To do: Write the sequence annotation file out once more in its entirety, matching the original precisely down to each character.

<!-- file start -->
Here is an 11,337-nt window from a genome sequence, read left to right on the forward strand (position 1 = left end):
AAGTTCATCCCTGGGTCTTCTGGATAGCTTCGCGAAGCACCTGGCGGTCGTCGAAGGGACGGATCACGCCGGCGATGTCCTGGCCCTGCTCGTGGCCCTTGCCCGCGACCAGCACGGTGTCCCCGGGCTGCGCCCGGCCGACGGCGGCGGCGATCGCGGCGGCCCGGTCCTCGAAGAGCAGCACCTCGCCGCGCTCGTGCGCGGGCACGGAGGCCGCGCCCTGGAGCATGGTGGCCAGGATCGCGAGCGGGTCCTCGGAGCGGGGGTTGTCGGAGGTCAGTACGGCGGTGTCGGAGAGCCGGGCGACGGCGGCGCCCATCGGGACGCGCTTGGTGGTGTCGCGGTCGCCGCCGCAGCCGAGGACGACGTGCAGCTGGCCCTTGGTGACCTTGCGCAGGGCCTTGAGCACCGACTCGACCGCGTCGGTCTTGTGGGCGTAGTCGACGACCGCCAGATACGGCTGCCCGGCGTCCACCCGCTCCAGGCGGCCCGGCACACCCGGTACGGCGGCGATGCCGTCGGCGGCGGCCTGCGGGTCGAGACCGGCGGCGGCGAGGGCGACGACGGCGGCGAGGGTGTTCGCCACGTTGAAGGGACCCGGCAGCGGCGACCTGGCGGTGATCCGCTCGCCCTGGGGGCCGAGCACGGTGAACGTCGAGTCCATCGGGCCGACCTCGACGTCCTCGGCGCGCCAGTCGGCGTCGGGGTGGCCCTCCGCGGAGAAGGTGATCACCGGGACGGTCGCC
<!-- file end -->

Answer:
Here is an 11,337-nt window from a genome sequence, read left to right on the forward strand (position 1 = left end):
AAGTTCATCCCTGGGTCTTCTGGATAGCTTCGCGAAGCACCTGGCGGTCGTCGAAGGGACGGATCACGCCGGCGATGTCCTGGCCCTGCTCGTGGCCCTTGCCCGCGACCAGCACGGTGTCCCCGGGCTGCGCCCGGCCGACGGCGGCGGCGATCGCGGCGGCCCGGTCCTCGAAGAGCAGCACCTCGCCGCGCTCGTGCGCGGGCACGGAGGCCGCGCCCTGGAGCATGGTGGCCAGGATCGCGAGCGGGTCCTCGGAGCGGGGGTTGTCGGAGGTCAGTACGGCGGTGTCGGAGAGCCGGGCGACGGCGGCGCCCATCGGGACGCGCTTGGTGGTGTCGCGGTCGCCGCCGCAGCCGAGGACGACGTGCAGCTGGCCCTTGGTGACCTTGCGCAGGGCCTTGAGCACCGACTCGACCGCGTCGGTCTTGTGGGCGTAGTCGACGACCGCCAGATACGGCTGCCCGGCGTCCACCCGCTCCAGGCGGCCCGGCACACCCGGTACGGCGGCGATGCCGTCGGCGGCGGCCTGCGGGTCGAGACCGGCGGCGGCGAGGGCGACGACGGCGGCGAGGGTGTTCGCCACGTTGAAGGGACCCGGCAGCGGCGACCTGGCGGTGATCCGCTCGCCCTGGGGGCCGAGCACGGTGAACGTCGAGTCCATCGGGCCGACCTCGACGTCCTCGGCGCGCCAGTCGGCGTCGGGGTGGCCCTCCGCGGAGAAGGTGATCACCGGGACGGTCGCC